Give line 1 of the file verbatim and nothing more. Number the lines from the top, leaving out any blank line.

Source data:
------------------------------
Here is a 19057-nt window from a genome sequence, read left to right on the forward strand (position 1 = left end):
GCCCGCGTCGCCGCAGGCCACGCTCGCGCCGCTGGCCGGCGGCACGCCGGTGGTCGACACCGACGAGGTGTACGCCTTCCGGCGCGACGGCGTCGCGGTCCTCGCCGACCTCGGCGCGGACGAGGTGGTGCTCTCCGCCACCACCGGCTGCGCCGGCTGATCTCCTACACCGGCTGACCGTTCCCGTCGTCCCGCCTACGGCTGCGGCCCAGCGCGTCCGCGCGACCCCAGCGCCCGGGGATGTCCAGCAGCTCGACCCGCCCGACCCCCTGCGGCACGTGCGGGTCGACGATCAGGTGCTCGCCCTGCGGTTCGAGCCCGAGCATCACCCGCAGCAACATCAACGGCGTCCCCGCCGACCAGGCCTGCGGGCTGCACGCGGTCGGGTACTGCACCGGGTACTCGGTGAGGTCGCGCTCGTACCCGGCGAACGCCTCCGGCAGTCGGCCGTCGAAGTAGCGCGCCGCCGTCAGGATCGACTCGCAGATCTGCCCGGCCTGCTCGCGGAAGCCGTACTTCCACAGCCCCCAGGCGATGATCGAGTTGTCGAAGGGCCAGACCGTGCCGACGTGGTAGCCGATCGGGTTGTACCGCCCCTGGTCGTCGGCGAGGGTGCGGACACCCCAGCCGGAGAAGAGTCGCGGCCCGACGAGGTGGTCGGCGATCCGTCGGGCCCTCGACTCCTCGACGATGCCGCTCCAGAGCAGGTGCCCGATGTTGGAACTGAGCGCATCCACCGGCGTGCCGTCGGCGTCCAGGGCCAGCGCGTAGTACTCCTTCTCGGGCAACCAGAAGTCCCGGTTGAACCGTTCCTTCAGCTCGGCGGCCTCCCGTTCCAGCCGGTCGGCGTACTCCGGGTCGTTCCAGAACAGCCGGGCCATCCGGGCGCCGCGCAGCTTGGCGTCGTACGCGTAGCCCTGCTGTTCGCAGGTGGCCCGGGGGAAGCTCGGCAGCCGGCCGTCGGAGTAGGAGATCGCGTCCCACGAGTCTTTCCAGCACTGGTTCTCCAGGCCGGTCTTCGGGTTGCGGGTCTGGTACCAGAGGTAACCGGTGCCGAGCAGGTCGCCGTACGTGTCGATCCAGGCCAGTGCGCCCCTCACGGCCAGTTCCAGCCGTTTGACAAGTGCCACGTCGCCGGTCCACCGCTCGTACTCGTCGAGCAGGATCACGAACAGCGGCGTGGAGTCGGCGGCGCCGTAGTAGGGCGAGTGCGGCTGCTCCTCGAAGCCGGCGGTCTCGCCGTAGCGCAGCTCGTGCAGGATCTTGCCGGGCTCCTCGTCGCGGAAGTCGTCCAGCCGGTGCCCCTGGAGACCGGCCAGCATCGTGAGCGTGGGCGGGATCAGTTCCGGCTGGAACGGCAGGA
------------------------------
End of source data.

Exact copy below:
Here is a 19057-nt window from a genome sequence, read left to right on the forward strand (position 1 = left end):